Say Goodbye to America:The Sensational and Untold Story behind the Assassination of John F. Kennedy

Overview

In the last decade, there has been much research into the exact events surrounding the assassination of John F. Kennedy. According to new information gathered and assessed by Matthew Smith, JFK was murdered on orders emanating from the ?alternative? government?the Establishment?which catered to ?big business? and which Kennedy was in the process of divesting of power in favor of a government that put people first. The President?s new priorities won him few friends in the government, and Smith emphasizes the fact ...

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Overview

In the last decade, there has been much research into the exact events surrounding the assassination of John F. Kennedy. According to new information gathered and assessed by Matthew Smith, JFK was murdered on orders emanating from the “alternative” government—the Establishment—which catered to “big business” and which Kennedy was in the process of divesting of power in favor of a government that put people first. The President’s new priorities won him few friends in the government, and Smith emphasizes the fact that most of his policies were dismantled within 18 months of his death. Indeed, his decision to withdraw from the early stages of Vietnam was reversed within hours. In Say Goodbye to America, Matthew Smith carefully examines the role of domestic and international business concerns and how government policies swiftly changed after JFK’s assassination—including the engagement in Vietnam, a war that generated “business” to the tune of $200 billion.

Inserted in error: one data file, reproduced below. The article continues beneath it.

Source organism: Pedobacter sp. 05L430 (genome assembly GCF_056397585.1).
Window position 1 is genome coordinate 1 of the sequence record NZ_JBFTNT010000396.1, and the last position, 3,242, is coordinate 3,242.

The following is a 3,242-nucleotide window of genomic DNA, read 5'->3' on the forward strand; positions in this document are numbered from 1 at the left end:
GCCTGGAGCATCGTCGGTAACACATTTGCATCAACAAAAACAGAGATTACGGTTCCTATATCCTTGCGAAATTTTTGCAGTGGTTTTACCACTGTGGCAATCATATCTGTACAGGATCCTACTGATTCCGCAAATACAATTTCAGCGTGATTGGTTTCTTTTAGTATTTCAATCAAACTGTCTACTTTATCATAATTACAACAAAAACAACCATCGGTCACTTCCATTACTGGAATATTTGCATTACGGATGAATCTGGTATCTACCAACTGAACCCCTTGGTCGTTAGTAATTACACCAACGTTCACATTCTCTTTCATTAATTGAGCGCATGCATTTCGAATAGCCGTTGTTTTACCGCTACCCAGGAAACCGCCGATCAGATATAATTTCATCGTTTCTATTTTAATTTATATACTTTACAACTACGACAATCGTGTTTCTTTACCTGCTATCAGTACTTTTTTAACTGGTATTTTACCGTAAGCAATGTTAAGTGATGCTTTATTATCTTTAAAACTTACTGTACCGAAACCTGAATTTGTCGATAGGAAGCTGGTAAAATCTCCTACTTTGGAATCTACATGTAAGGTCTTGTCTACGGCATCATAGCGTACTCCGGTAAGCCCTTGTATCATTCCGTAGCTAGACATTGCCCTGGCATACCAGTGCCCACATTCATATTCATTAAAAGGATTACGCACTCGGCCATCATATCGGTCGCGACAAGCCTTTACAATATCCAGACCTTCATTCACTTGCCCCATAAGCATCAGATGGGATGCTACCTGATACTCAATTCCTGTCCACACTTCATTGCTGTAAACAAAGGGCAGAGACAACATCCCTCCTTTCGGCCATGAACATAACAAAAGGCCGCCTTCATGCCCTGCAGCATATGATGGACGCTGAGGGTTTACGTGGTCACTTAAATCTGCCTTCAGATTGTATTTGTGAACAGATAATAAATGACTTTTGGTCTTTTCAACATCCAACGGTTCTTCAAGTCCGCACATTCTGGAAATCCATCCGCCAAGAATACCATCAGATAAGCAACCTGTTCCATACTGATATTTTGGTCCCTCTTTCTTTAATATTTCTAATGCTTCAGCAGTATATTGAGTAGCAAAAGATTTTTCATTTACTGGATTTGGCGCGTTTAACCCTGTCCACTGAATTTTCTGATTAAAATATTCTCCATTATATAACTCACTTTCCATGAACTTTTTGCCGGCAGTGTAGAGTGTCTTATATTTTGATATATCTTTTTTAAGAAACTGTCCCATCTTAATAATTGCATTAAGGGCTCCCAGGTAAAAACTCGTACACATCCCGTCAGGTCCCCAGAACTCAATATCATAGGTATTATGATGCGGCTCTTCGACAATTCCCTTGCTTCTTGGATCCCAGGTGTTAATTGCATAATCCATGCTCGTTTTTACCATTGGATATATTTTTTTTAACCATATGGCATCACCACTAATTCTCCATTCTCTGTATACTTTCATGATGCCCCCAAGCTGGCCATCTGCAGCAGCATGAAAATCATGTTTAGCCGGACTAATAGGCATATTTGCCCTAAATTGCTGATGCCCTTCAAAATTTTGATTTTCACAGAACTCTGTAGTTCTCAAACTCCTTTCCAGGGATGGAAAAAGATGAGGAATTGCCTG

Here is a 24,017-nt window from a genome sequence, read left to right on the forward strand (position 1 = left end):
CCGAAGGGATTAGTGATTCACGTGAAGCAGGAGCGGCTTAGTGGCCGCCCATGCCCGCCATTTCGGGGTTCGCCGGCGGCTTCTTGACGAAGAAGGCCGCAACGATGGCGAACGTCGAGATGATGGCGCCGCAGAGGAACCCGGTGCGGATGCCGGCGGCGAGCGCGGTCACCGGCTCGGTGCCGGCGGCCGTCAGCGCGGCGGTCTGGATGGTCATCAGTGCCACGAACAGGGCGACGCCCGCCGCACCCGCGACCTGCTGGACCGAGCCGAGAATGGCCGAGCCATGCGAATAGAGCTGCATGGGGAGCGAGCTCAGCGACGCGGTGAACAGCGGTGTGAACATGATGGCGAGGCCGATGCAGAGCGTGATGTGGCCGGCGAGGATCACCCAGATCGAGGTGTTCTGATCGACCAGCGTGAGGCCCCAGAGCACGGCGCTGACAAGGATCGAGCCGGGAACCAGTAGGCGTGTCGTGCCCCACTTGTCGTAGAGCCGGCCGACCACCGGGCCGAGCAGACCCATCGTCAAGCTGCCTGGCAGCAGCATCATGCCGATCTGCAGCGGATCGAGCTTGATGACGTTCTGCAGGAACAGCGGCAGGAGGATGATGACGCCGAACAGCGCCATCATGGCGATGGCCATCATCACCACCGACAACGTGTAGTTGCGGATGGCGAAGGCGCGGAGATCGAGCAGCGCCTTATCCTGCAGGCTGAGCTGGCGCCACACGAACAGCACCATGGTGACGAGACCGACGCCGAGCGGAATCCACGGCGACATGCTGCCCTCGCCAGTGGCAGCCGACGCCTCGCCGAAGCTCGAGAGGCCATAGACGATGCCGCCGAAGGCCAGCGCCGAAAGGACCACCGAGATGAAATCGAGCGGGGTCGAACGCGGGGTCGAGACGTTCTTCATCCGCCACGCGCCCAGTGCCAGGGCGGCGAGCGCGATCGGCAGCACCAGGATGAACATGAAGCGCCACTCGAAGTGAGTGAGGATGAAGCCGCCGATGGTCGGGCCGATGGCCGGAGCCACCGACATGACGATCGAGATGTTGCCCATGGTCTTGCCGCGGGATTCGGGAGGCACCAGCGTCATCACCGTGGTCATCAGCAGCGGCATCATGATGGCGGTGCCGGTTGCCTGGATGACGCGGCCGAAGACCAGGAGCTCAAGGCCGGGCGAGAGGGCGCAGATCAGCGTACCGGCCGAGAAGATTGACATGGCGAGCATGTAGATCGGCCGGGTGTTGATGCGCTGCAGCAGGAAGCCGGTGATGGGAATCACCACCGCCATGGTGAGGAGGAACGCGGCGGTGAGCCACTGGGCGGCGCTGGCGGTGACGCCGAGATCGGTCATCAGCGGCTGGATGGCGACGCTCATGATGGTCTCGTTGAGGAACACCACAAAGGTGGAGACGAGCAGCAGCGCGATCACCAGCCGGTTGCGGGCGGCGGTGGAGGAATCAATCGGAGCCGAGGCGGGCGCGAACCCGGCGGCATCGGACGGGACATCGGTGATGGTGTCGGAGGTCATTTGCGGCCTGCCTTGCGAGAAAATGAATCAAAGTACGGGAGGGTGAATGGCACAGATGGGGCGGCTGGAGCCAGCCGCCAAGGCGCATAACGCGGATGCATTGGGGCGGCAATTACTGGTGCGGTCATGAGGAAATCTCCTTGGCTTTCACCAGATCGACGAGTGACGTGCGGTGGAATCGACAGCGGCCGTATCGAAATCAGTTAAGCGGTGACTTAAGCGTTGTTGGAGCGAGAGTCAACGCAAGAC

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Product Details

  • ISBN-13: 9781840187410
  • Publisher: Mainstream Publishing Company, Limited
  • Publication date: 9/1/2003
  • Pages: 255
  • Product dimensions: 6.00 (w) x 9.10 (h) x 0.90 (d)

Table of Contents

Foreword 7
Introduction 11
Acknowledgements 13
Chapter 1 The Riddle of a Lifetime 15
Chapter 2 A Busy Day in Dallas 18
Chapter 3 Mayhem 22
Chapter 4 Inexpert Witness 28
Chapter 5 Ambush in Elm Street 32
Chapter 6 Oswald and Tippit 36
Chapter 7 Enter Jack Ruby 43
Chapter 8 The House that Jack Built 50
Chapter 9 Lee Harvey Oswald 53
Chapter 10 The Taming of the Medical Evidence 57
Chapter 11 New Light--Old Shadows 67
Chapter 12 The Trouble With Warren 90
Chapter 13 Curiouser and Curiouser 103
Chapter 14 They Do It with Mirrors 109
Chapter 15 Homecoming 120
Chapter 16 Towards the Root of the Problem 126
Chapter 17 Frame Up 128
Chapter 18 To Fall Among Thieves 131
Chapter 19 Now You See Him ... 138
Chapter 20 Now You Don't ... 144
Chapter 21 Final Touches 148
Chapter 22 Double Vision 157
Chapter 23 Shadows in Mexico 159
Chapter 24 The Cuban Pilot 162
Chapter 25 The Jolly Green Giant 170
Chapter 26 In Not So Many Words ... 179
Chapter 27 You Can Get More Out of Me 190
Chapter 28 The Evidence Before You ... 198
Chapter 29 Sounds That Drive Against the Wind 204
Chapter 30 Silent Witnesses 211
Chapter 31 Letters and Other Documents 220